Reviewing the Ultimate Desk exercise: Understanding innovation

From the course: Creativity Bootcamp
  • Course details

    Think you're not creative? Think again! Creativity is a skill—one you can develop with practice. And all it takes to start flexing your creative muscles is an hour of your time and our own Creativity Bootcamp. In this fun, hands-on course, creative director Stefan Mumaw guides you through five interactive training exercises that will help you (and a partner!) boost your creative output and produce even more innovative ideas. You'll explore some common misconceptions about creativity, learn the hidden value of the "stupid idea," and, through the course of the exercises, discover the three bootcamp commands for energizing your creative process.

    Interested in learning more about the creative process? Check out Stefan's other courses on lynda.com.

    Instructor

    • Stefan Mumaw

      Stefan Mumaw

      Creative Director at First Person
      View on LinkedIn

      Stefan Mumaw is the director of narrative strategy at First Person, a story and experience design shop.

      In addition to his work with First Person—the San Francisco-based company where he currently leverages his storytelling expertise—Stefan has authored six books, the most recent being Creative Boot Camp, a 30-day crash course on creativity. Previously, he authored Chasing the Monster Idea, Redesigning Websites, and Simple Websites, and co-authored Caffeine for the Creative Team and Caffeine for the Creative Mind with Wendy Lee Oldfield. He has spoken at numerous creative industry gatherings over the years and has been known to embarrass himself and those around him if given the opportunity.

      View all courses by Stefan Mumaw

    Skills covered in this course

  • Defining creativity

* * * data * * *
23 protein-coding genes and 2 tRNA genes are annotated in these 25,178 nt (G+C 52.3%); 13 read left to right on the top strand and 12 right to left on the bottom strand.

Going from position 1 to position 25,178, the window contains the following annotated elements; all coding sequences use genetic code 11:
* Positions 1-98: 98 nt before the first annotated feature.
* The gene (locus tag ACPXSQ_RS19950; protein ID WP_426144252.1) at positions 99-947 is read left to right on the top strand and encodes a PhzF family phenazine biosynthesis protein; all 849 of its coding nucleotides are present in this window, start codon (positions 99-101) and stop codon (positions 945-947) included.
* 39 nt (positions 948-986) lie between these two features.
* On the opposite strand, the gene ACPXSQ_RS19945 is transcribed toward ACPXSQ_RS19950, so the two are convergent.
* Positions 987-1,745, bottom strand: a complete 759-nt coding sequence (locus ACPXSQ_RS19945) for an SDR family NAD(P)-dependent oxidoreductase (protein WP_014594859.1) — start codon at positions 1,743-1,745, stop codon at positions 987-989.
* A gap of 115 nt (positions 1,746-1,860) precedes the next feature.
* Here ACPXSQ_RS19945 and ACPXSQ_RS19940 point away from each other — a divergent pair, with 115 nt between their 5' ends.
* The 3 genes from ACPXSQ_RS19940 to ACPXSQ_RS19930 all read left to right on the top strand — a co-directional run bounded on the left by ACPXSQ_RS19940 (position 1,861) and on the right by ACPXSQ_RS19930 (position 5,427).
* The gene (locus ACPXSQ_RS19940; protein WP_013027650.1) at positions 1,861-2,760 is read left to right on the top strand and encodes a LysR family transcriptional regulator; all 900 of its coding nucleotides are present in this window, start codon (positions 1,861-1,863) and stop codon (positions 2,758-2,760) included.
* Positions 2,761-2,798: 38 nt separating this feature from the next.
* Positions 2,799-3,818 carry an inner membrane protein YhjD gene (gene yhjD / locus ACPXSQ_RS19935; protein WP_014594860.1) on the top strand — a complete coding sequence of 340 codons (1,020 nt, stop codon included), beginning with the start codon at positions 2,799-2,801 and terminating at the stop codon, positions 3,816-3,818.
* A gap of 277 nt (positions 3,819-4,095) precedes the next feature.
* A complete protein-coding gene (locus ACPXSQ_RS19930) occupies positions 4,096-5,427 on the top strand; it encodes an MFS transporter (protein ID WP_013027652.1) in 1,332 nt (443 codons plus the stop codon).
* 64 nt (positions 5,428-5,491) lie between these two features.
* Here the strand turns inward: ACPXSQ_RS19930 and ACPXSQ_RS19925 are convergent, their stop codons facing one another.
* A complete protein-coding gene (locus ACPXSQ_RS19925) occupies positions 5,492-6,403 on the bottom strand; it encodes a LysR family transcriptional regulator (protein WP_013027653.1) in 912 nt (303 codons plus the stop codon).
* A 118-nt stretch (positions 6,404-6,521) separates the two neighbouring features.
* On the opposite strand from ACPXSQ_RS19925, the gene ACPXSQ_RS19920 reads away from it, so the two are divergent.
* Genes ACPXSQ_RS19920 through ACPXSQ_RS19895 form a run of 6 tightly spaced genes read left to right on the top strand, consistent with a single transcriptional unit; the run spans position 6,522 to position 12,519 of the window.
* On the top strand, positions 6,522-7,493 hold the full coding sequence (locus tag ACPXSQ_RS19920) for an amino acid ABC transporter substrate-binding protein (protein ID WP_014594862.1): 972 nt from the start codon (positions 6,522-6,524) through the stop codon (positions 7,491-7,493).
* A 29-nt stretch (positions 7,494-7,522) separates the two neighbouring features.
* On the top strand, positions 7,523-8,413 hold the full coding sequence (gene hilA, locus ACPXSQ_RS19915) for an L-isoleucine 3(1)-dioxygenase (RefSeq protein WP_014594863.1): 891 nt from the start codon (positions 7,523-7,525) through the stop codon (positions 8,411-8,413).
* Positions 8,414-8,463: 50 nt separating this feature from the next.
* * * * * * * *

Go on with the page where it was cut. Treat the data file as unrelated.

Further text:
- So let me ask you some questions about your desks. Those of you who draw, you can look at it. For those of you who wrote it, just get a good picture in your head. How many of your desks have some sort of beverage dispenser at your desk? Of course it does, why would I want to move? (laughter) Right? How many of your desks are mobile in any way like they can roll, or fly, or ... Hey, you could, if you picked it up and walked with it, no, right? How many of your desks have some sort of water feature? Jacuzzi, pool, waterfall... It does now, that sounds like a good idea, I'm gonna write that in, I had no idea I could do that, that's fantastic. How many of your desks come with some kind of extra person that's there in a professional capacity? Chef, masseuse... - Something with access to. - Access to those things, right. Okay, good, alright, access to-- well, everyone's got access, you just get up, right? (laughing) - [Voiceover] No, no, no, no. - No, oh, no, you're not getting up, no. How many of your desks, let me ask you this, it should be an easy question. I want you to really picture your desk, okay? You at home, really picture your desk in your head. I want you to picture what it looks like, I want you to imagine yourself sitting at it, okay? How many of your desks have a large, flat surface? Have a large flat surface, everybody in here. So the question that I ask is what does your desk have a large, flat surface? - Because that's what we know. - Because that's what you know. Because I used the word desk and that's what you know a desk to be. And so, we start with what we know a desk to be and we start attaching things to it. And I bet you your desks have every manner of attachment added to it, right? We have become a society of attachers and we call it innovation but really it's improvement. And believe me, there's nothing wrong with improvement, but most of the time, our goal isn't to improve, it's to innovate and if we really want to innovate, we have to stop starting with other people's solutions and we have to ask ourself the really hard question, the one I know none of us in the room asked when we started this project which was, what is a desk now? What's the purpose of a desk? That last line, "The only rules that it has "to actually perform the function of a desk in some way." Most of the time when we're problem solving, we insert restrictions that aren't really there, we imply them. And in that implication, we implied that a desk has to have a large surface and it doesn't. I remember giving this exercise to a group of engineering students. And I was watching one of the tables and they started with this giant circle which a lot of desks start off in this exercise, people make them round. Like I wanna sit here and I just wanna have this thing all the way around me, right? And you're laughing because your desks has some of the same in it right now, right? When they started with this round thing, I thought, "That's where they're going," but they started doing this with their hands, and I'm like, "What are you making? What are you building?" And so I asked them to explain their desk, and their desk was this ball. It was a transparent ball that was submerged in water and was spinning at a high rate of speed. And you would get into this ball and basically there was gravity panels on the inside of it so you could just float inside of it without touching anything. And you wore this helmet that had the screen in front of you on your eyes like virtual reality. And the spinning of the ball in the water was creating energy that was powering the glasses and you basically thought work into existence. You're like, "Huh." (laughing) I'm not sure that is allowable in the laws of physics let alone in most corporate cultures. But let me ask you this, wouldn't that be a better place to start creatively and have to pull back from a ball submerged in water and spinning? Then to start with a large, wooden, flat surface and attach things to it? Because they threw out what they knew and they started again and said, "All the work "we do is digital. All the work we do-- if I could just, "if money is no object I can just think it into existence." And what a wonderful place to learn how to start creatively. Number one, our first creative boot camp command is that we have to learn how to get stupid. We know too much and it is killing us creatively. I'll prove this to you. I want you to grab a pencil or pen, grab a piece of paper in front of you. I'm going to ask you to draw an icon of something. I mean, I'm going to give you three seconds to draw this. So there's no thinking, I just want you to draw the icon as quickly as you can, okay? I just want you to draw the icon as quickly as you can. So, you ready? Draw an icon of a telephone, go! Telephone! Quickly! As quickly as you can! As quickly as you can! Now, stop! Okay? How many of you drew something to this effect? Right? Or ... That? Right? When's the last time you've seen that phone? (laughing) That phone isn't in existence any more. Right? I mean, it was when we were kids, right? When I asked my daughter, my daughter's 16 years old, I asked my daughter, I said, "I want you "to draw me a phone, ready, go!" She went... And I said, "What is that?" And she goes, "It's a phone." And then it hit me, that's the only phone she's ever known. You're like, "Hoooooo." And yet, what we know, what's in our head is killing us creatively. There is a mannequin... in the foyer of the Wieden Kennedy office in London. And this mannequin has a blender for a head, it's in a business suit, it's carrying a briefcase. On the outside of the briefcase, it says, "Walk in stupid every morning." What an odd call to action at an ad agency, right? But Dan Wieden was telling his creative group, "Listen, I don't want you to solve the problems of the world "from 10 years ago, five years ago, last year, last month, "last week, I want you to re-imagine what the problem "is today and I want you to solve it from scratch today." And it sounds exhausting, doesn't it? Like there's all this great experience and all these great solutions that are already in existence, why would I start from scratch when I can learn from what they've already learned? And I'm not saying not to take what they've learned and apply it but what I'm saying is re-evaluating what a desk is, and what we need a desk to be and how we work now. And there's an interesting question about the desk, how much of the work that we do is actually created because of the desk? How much paperwork exists? Things that are flat, things that have bases, they exist because desks exist. What if they didn't? What if you had no desk? What would have to be invented for you in order to do the work that you had? And what could you sacrifice? I bet you there's a bunch. But we're unwilling to start over. We're unwilling to start from scratch because it's just too much work but if we want to innovate, if we wanna really truly invent novelty in our creativity, we have to learn how to throw away what we know, and start from scratch. So number one, get stupid.